New York, New Jersey authorities request that riders turn off their Galaxy Note 7 on buses, trains15
Also included in the ban are New York City buses run by the MTA. Passengers entering MTA stations also have to refrain from turning on their Galaxy Note 7 "due to concerns (that the) device's battery can ignite." In addition, those with the handset are not being allowed to take advantage of the built-in charging ports available on certain MTA buses. Many of the times when the Samsung Galaxy Note 7 reportedly exploded, the device was being charged.
The MTA does have a rule that prohibits subway or bus riders from carrying hazardous or flammable materials on board a bus or train. Thanks to the defective battery on board some units of Samsung's popular new phablet, the Galaxy Note 7 would fit in that category.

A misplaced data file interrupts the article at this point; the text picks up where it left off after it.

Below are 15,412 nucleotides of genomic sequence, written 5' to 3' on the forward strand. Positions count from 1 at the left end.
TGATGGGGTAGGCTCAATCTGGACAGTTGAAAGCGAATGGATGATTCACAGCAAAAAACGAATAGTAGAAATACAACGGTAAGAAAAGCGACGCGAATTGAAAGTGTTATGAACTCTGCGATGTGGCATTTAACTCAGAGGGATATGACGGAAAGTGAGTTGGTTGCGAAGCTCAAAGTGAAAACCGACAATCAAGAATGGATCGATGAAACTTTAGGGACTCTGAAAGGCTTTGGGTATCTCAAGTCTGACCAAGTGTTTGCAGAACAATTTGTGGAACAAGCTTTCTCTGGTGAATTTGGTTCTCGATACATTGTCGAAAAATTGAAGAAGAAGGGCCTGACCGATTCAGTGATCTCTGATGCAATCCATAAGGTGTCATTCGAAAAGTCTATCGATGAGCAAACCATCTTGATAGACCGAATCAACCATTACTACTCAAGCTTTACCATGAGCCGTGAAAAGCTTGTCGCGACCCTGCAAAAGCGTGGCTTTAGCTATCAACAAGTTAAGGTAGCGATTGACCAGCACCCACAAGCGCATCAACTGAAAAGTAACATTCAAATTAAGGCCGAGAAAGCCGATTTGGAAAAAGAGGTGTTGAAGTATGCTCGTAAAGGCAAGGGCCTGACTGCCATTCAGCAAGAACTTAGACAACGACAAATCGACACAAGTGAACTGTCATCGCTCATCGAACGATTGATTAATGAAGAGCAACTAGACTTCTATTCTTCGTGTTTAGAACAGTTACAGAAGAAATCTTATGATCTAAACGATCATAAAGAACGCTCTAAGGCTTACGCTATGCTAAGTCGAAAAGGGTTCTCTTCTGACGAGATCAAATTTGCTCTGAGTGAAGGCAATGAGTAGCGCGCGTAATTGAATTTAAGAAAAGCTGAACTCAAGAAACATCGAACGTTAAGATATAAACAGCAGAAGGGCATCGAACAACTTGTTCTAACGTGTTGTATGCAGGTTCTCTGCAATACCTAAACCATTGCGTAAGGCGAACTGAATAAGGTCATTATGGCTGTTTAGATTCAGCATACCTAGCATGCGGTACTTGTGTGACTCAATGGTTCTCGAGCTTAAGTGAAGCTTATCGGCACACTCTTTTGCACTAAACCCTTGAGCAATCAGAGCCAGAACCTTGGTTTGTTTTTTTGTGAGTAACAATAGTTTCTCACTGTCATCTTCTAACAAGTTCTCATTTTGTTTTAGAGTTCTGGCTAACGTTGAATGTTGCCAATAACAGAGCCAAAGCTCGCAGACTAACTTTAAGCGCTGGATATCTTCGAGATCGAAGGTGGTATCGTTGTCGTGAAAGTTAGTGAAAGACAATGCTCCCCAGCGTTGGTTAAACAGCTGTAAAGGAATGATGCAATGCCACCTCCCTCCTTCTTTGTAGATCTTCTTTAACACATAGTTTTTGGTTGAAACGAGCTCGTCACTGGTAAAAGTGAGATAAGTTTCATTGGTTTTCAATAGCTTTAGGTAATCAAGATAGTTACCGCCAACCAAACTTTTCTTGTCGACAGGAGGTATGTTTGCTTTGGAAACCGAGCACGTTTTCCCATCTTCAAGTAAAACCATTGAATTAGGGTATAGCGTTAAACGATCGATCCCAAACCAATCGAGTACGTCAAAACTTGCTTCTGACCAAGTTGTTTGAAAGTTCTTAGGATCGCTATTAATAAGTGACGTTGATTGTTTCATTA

The New Jersey Transit Authority had earlier requested that those with the device turn it off before entering one of its stations, or boarding a Transit Authority bus or train.
This story is part of:The explosive Galaxy Note 7 saga (140 updates)
9 November Canadian couple abroad had to destroy their Note 7 phones to get home, files class action lawsuit against Samsung
8 November Samsung Canada will exchange Galaxy Note 7s, bought from a third-party
3 November Samsung promises to work hard towards regaining consumer trust
3 November Samsung promises to get rid of its Galaxy Note 7 stockpiles with minimal damage to the environment
1 November Chinese customers outraged after Samsung execs kneeled to apologize for the Galaxy Note 7 fiasco